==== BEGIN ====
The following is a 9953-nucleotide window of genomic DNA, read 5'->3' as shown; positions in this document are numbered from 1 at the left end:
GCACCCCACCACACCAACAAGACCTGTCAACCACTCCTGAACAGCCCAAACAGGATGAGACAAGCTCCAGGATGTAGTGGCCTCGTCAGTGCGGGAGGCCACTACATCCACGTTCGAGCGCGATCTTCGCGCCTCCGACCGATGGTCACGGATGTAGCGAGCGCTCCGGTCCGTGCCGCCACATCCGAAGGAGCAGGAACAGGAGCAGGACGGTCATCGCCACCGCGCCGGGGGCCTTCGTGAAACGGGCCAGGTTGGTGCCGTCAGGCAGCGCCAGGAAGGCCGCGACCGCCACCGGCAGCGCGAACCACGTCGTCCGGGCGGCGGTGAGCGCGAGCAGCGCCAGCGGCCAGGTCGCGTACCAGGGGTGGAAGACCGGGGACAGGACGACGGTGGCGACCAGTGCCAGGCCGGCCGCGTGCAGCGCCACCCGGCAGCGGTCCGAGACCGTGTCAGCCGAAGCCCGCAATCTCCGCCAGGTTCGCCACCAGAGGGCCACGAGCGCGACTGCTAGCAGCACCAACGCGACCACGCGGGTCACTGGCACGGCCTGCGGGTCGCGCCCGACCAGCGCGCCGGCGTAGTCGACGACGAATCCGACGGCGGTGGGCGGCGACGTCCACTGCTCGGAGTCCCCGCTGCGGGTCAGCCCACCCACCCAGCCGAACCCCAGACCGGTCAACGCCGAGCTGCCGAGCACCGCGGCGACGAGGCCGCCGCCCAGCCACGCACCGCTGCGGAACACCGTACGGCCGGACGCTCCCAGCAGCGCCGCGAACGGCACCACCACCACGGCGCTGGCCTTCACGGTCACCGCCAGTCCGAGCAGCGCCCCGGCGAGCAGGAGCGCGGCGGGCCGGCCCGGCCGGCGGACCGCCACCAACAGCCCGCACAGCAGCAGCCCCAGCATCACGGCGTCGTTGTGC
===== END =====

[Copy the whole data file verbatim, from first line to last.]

The following is a 9953-nucleotide window of genomic DNA, read 5'->3' as shown; positions in this document are numbered from 1 at the left end:
GCACCCCACCACACCAACAAGACCTGTCAACCACTCCTGAACAGCCCAAACAGGATGAGACAAGCTCCAGGATGTAGTGGCCTCGTCAGTGCGGGAGGCCACTACATCCACGTTCGAGCGCGATCTTCGCGCCTCCGACCGATGGTCACGGATGTAGCGAGCGCTCCGGTCCGTGCCGCCACATCCGAAGGAGCAGGAACAGGAGCAGGACGGTCATCGCCACCGCGCCGGGGGCCTTCGTGAAACGGGCCAGGTTGGTGCCGTCAGGCAGCGCCAGGAAGGCCGCGACCGCCACCGGCAGCGCGAACCACGTCGTCCGGGCGGCGGTGAGCGCGAGCAGCGCCAGCGGCCAGGTCGCGTACCAGGGGTGGAAGACCGGGGACAGGACGACGGTGGCGACCAGTGCCAGGCCGGCCGCGTGCAGCGCCACCCGGCAGCGGTCCGAGACCGTGTCAGCCGAAGCCCGCAATCTCCGCCAGGTTCGCCACCAGAGGGCCACGAGCGCGACTGCTAGCAGCACCAACGCGACCACGCGGGTCACTGGCACGGCCTGCGGGTCGCGCCCGACCAGCGCGCCGGCGTAGTCGACGACGAATCCGACGGCGGTGGGCGGCGACGTCCACTGCTCGGAGTCCCCGCTGCGGGTCAGCCCACCCACCCAGCCGAACCCCAGACCGGTCAACGCCGAGCTGCCGAGCACCGCGGCGACGAGGCCGCCGCCCAGCCACGCACCGCTGCGGAACACCGTACGGCCGGACGCTCCCAGCAGCGCCGCGAACGGCACCACCACCACGGCGCTGGCCTTCACGGTCACCGCCAGTCCGAGCAGCGCCCCGGCGAGCAGGAGCGCGGCGGGCCGGCCCGGCCGGCGGACCGCCACCAACAGCCCGCACAGCAGCAGCCCCAGCATCACGGCGTCGTTGTGC